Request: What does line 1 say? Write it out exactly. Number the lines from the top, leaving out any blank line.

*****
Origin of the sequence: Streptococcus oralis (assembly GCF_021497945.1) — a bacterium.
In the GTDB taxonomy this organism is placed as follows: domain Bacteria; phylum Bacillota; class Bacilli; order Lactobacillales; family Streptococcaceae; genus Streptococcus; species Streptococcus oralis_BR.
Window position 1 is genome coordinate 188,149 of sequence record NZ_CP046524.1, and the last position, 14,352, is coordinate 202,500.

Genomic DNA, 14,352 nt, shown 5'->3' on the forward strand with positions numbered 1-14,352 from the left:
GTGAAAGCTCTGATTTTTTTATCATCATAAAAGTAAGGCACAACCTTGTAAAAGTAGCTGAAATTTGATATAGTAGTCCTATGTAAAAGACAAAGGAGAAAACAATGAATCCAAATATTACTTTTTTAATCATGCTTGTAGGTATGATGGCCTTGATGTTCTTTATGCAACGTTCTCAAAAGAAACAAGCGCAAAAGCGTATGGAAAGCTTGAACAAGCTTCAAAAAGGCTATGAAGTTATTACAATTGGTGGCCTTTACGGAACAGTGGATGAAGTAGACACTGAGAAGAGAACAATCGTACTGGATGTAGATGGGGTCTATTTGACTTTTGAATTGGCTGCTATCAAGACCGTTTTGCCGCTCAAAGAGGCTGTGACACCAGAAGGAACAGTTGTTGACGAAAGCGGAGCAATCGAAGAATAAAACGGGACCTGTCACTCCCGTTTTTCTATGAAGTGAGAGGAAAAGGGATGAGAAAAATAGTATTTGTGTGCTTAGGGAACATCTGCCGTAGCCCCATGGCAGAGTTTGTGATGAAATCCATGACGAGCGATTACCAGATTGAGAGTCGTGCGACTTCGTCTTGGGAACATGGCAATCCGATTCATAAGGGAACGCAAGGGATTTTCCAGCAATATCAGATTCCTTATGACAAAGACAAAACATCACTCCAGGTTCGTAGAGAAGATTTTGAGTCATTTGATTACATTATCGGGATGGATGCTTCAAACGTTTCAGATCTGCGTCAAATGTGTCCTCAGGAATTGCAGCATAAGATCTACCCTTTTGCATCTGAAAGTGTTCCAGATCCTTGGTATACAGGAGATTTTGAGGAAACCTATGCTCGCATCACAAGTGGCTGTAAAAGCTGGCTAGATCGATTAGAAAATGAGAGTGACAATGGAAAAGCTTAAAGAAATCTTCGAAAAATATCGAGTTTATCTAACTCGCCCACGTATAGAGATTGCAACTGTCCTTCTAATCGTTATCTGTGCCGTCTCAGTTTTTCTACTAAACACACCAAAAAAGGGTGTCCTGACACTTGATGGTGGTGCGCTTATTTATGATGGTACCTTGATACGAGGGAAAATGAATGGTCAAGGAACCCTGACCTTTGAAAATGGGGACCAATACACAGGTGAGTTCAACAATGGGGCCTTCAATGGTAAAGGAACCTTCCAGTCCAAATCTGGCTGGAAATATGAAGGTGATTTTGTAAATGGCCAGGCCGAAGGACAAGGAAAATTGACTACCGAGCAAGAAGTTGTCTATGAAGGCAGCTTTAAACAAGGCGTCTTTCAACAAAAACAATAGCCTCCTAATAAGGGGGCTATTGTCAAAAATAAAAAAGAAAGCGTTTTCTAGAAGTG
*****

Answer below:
Origin of the sequence: Streptococcus oralis (assembly GCF_021497945.1) — a bacterium.